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Gagging the media in a democracy that had enjoyed freedom for almost a decade would have been tricky. Rounding up journalists and throwing them in jail or killing them was going to attract the ire of the international community. Those are not good optics for a government obsessed with PR. This is not to say that journalists were not being harassed.

However, someone figured out an even better solution. See, the government used to advertise in newspapers, and the mainstream media extracted up to 30 percent (some estimate up to 40 percent) of their profits from doing business with the government. Someone decided to take this away by creating a centralized government advertising agency where all government adverts and tenders are advertised through a newsletter in the dailies. The bureaucrats argued that it was part of the austerity initiatives to save the government a coin. Well, they did. And the money that was saved was allegedly stolen.

With the credibility badly shaken and the government money gone, newspapers had no choice but to lay off their best journalists because they could no longer afford them. In their place, younger, inexperienced journalists were employed, which only helped a few media organizations.

By 2017, the media was in HDU.

Something worse happened during the 2017 elections that further dented the media’s credibility.

On election day of 2017, this drunkard, salt-of-the-earth man went and queued to vote for his favorite candidate (presumably the incumbent, given the voter’s name and his looks, pardon the profiling). He had carried food for the day, namely githeri ( a boiled mix of corn and beans favored by Central Kenya folk, where the then president hails from). The man became the symbol of the election and the determination of voters from Central Kenya to vote for their favorite candidate.

The man who later earned the moniker Githeri Man became a national meme, ubiquitous everywhere as his photo was photoshopped into pictures of prominent people or occasions. He became a running gag because of the media’s fixation with him. In fairness to the press, they were silently gagged by the powers-that-be, and with nothing to report on, they became fixated on the Githeri Man.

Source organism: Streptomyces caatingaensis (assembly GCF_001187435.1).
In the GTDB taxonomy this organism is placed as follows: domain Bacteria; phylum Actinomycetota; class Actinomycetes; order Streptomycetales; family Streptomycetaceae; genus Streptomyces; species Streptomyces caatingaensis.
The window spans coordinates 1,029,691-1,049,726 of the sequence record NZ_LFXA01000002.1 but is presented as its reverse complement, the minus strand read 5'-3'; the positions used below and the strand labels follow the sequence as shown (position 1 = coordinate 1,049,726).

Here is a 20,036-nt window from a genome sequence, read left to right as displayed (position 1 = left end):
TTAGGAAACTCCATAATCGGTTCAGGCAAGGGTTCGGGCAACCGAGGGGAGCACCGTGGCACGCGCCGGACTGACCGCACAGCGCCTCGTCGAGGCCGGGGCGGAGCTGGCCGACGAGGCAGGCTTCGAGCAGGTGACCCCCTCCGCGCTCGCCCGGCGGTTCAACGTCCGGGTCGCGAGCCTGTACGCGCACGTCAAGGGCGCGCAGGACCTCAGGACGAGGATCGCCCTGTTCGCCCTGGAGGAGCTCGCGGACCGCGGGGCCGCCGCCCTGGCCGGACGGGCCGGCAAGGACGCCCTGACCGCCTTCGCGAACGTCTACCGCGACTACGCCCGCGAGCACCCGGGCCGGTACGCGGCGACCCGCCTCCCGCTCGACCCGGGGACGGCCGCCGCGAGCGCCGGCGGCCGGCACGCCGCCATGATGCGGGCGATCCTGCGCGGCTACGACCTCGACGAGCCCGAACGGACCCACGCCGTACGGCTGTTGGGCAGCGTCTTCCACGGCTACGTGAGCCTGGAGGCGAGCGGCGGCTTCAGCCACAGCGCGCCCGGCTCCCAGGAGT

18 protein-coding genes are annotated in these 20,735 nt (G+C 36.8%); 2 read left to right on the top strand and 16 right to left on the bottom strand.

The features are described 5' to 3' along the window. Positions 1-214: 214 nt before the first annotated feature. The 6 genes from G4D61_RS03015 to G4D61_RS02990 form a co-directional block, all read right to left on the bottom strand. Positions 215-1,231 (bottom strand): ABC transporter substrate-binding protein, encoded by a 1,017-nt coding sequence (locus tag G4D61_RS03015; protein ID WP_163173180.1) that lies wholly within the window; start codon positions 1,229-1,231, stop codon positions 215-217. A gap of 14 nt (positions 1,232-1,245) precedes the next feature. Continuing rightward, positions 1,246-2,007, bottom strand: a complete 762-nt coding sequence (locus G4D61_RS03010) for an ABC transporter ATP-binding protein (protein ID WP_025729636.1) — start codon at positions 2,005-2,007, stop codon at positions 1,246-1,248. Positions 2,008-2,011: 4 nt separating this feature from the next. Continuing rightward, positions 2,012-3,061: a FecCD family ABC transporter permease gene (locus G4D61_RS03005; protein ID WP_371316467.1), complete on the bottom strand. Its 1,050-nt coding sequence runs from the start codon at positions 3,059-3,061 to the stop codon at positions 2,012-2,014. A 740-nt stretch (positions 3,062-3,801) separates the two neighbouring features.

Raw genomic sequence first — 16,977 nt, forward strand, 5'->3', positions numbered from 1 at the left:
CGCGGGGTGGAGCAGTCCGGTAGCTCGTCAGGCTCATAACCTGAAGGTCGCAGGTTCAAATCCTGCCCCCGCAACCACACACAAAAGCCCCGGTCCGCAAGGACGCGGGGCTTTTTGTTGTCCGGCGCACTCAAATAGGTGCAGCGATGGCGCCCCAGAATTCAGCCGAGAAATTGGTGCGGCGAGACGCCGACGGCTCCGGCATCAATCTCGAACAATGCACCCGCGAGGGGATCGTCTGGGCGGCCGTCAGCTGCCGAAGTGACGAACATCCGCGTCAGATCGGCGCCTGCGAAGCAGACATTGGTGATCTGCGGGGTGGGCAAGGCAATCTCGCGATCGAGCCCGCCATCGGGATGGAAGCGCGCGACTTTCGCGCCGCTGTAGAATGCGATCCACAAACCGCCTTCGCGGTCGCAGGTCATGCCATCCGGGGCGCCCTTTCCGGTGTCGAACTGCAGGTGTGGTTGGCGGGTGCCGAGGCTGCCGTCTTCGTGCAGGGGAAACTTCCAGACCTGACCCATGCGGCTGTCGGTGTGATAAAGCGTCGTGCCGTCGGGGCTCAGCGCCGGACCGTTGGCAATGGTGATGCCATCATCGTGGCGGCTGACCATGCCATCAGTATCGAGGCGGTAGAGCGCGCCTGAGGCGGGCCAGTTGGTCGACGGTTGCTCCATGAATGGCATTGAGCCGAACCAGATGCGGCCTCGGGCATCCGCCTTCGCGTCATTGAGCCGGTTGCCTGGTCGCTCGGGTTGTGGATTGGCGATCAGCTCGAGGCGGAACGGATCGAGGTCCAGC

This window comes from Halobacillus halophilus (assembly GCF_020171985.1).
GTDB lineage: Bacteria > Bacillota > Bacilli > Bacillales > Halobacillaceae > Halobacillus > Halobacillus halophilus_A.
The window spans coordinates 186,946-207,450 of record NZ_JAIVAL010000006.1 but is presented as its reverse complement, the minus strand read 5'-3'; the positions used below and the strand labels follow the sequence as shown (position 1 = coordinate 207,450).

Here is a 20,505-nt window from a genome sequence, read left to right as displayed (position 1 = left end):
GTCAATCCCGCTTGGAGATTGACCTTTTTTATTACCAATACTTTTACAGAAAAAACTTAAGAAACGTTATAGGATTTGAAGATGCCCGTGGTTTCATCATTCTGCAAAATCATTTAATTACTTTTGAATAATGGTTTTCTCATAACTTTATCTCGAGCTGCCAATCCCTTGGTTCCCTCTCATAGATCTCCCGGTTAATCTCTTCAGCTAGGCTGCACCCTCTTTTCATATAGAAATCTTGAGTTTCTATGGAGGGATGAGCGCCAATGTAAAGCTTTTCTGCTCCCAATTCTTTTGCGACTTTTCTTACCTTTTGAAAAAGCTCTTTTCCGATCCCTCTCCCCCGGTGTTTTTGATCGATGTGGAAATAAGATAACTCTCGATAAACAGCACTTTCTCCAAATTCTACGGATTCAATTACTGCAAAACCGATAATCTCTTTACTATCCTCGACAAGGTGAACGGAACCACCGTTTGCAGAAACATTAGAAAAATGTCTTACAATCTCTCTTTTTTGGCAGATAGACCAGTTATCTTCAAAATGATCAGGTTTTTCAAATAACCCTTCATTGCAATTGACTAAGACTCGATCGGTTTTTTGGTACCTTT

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Half of the nation that didn’t vote for President Uhuru in an election that the Supreme Court annulled (a first in Africa and third in the world) felt insulted by the images of the Githeri Man, who became a symbol of voters’ determination to vote. If the Jubilee voters loathed the media for being too critical of Uhuru and Ruto, the opposition hated the media for the cavalier coverage of the 2017 elections. Unknown to the public was the fact that the Kenyan media is not entirely independent. Both in terms of ownership and government meddling, it is a far more complex relationship. And like that, the media lost trust with both sides of the electorate.

But whereas the above factors changed the course of the Kenyan media landscape for the worse, there were other factors beyond the control of the media organizations.

Chief among them is the expansion of the social media space and the growth of the Internet.

Social Media has been highly disruptive. And the media, rather than latching onto it, have been clutching at straws, playing catch-up. As things stand, social media may trump legacy media once and for all, or a new media enterprise built around social media will likely emerge and send the mainstream home for good. More on this in the second part of this newsletter.